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Illustration: Rebecca Zisser/Axios
Researchers have broadened the controversial technology called "deepfakes" — AI-generated media that experts fear could roil coming elections by convincingly depicting people saying or doing things they never did.
Kaveh reports: A new computer program, created at OpenAI, the San Francisco AI lab, is the latest front in deepfakes, producing remarkably human-sounding prose that opens the prospect of fake news circulated at industrial scale.
Details: The new OpenAI program is like a supercharged autocomplete — a system like Google uses to guess the next words in your search, except for whole blocks of text. Write the first sentence of a sci-fi story and the computer does the rest. Begin a news article and the computer completes it.
Why OpenAI created the program: The lab says it aims to create a general model for language — a program that can do what humans can (speak, understand, summarize, answer questions and translate) without being specifically trained to do each.
How it works: The program "writes" by choosing the best next word based on both the human-written prompt and an enormous database of text it has read on the internet.
Because of how this technology could be abused, OpenAI announced that it will not release the program that generates the most convincing-sounding text. (Next week, we will return to this aspect of the story.)
The big question: How dangerous are text deepfakes?
Photo illustration: Rebecca Zisser/Axios, Photo: Jim Watson/Getty
Kaveh wrote the first two sentences in italics below — they're from a story we published in Monday's newsletter. Then, the OpenAI program discussed above wrote the rest, on the first try.
On the heels of a sweeping new U.S. plan to retain dominance in artificial intelligence, the Pentagon has cast Chinese development of intelligent weapons as an existential threat to the international order.
A day after the release of an executive order by President Trump that omits naming China, the Defense Department, in a new AI strategy document, speaks in stark terms of a "destabilizing" Chinese threat.
It warns of a "new arms race in AI" and says the United States "will not sit idly by" as a "highly advanced new generation of weapons capable of waging asymmetric warfare" is "possessed by aggressive actors."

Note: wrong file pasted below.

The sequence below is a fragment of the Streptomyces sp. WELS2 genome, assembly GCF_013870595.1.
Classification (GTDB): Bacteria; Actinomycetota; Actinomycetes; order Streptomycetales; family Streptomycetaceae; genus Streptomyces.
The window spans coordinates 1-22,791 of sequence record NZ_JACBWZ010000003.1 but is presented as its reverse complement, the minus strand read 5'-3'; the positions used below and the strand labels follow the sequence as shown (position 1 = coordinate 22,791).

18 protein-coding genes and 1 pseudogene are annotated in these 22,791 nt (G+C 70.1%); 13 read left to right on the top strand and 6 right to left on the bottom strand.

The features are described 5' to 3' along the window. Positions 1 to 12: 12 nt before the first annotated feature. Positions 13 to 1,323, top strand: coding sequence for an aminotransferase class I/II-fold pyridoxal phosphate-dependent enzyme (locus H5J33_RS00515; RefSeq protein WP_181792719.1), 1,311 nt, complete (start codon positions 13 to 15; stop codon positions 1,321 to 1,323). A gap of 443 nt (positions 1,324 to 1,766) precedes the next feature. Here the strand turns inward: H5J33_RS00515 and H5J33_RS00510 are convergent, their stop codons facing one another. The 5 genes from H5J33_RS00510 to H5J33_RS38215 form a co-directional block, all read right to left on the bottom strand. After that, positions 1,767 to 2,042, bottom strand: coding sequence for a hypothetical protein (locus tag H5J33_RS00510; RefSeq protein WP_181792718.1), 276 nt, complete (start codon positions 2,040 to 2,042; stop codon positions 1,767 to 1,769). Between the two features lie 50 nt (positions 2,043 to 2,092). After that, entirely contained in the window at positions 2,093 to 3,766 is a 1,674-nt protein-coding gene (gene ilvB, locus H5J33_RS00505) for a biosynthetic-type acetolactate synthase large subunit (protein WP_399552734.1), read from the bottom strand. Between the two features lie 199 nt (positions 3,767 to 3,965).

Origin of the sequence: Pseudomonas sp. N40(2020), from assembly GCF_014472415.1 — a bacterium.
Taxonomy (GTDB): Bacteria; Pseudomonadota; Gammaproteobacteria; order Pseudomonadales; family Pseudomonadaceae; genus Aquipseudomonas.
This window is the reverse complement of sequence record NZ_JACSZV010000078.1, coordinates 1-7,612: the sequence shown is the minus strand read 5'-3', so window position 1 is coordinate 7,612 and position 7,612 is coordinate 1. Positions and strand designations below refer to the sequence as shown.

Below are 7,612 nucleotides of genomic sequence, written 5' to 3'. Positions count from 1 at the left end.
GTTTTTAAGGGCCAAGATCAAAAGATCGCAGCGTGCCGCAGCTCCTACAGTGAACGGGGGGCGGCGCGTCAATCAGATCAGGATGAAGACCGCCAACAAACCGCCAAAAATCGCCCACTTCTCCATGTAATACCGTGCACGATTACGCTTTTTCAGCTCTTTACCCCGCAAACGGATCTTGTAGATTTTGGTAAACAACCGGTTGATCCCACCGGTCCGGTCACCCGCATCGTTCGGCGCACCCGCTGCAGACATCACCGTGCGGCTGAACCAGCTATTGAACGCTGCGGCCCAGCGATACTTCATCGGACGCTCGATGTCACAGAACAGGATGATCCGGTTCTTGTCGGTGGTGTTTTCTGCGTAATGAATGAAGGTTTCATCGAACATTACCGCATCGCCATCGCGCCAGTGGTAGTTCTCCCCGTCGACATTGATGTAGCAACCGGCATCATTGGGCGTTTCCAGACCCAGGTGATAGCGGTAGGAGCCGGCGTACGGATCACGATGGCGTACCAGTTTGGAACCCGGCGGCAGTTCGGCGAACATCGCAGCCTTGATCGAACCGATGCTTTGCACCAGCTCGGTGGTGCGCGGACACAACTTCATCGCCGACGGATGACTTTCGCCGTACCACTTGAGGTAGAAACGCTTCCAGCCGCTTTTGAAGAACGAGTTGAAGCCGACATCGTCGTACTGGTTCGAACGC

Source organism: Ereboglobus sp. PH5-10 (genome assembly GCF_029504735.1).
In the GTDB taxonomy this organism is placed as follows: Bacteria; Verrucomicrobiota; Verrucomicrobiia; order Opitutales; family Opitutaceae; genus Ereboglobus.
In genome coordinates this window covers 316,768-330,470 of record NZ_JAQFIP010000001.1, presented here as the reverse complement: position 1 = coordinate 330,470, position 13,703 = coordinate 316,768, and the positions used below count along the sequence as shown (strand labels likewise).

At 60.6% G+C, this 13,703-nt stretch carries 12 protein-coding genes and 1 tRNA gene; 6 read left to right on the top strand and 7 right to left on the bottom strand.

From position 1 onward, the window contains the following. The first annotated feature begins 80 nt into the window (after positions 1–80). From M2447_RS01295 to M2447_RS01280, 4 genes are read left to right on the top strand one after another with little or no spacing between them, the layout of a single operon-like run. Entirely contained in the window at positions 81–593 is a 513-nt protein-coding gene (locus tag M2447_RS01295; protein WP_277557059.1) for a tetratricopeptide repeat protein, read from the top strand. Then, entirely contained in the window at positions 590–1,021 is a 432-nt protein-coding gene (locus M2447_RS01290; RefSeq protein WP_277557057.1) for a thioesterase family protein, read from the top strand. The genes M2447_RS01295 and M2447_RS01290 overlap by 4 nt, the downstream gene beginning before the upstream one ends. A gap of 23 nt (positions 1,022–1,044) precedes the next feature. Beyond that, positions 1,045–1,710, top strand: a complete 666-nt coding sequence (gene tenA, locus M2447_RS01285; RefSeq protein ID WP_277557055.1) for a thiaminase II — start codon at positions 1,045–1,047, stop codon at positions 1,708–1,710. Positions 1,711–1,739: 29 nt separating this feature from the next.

Related: New White House plan on China may spark a cyber arms race
"China uses new and innovative methods to enable its advanced military technology to proliferate around the world, particularly to countries with which we have strategic partnerships," the Pentagon said in its five-page strategy outline last week.
The new U.S. strategy will be a major component of the White House's first National Security Strategy, coming in two parts in September.
"The President has directed me to undertake a study of our strategy toward a world of artificial intelligence," Defense Secretary James Mattis told the Senate Armed Services Committee on Thursday.
Illustration: Sarah Grillo/Axios
Alibaba, China's e-commerce behemoth, is making new inroads in the U.S. and Canada, adding its mobile payment system to thousands of stores — convenience, drug stores and other shops — frequented by Americans of all income levels.
The big picture: Alibaba is enticing U.S. businesses with Alipay, which allows users to pay by scanning a QR code on the app. It has more than 700 million Chinese users. It is telling U.S. companies that if they add the system, they'll get a big piece of the tens of billions dollars Chinese nationals spend in the U.S. every year.
Alipay already has 4 million U.S. users and works with luxury brands like Lacoste and Rebecca Minkoff, and can be used at duty-free shops and Vegas hotels — places frequented by Chinese tourists.
But the move this week into 7,000 Walgreens, and earlier into 7-Eleven in Canada, is part of a separate strategy, says Humphrey Ho, an analyst with the Hylink Group. "The real play here is for the students, the new immigrants, and the people here to work for just a few years," Ho says.
My thought bubble: Though it's possible that Alibaba could follow Japan's strategy from the 1960s and 1970s and break open the American market, it seems to me that Alipay's expansion will be limited to Chinese nationals for the foreseeable future.
Photo: Underwood Archives/Getty
Illustration: Rebecca Zisser/Axios
Screenshot: Peppa Pig
In a new phenomenon, young Americans are falling under the influence of a cartoon pig, and speaking with British accents and idioms.
The culprit is Peppa Pig, the star of an animated U.K. series whose dialogue includes phrases not used by ordinary Americans, like knackered, snuggle, straightaway and toh-MAH'-toh, writes Kelly Conaboy at the Cut.
Go deeper: Watch Peppa Pig.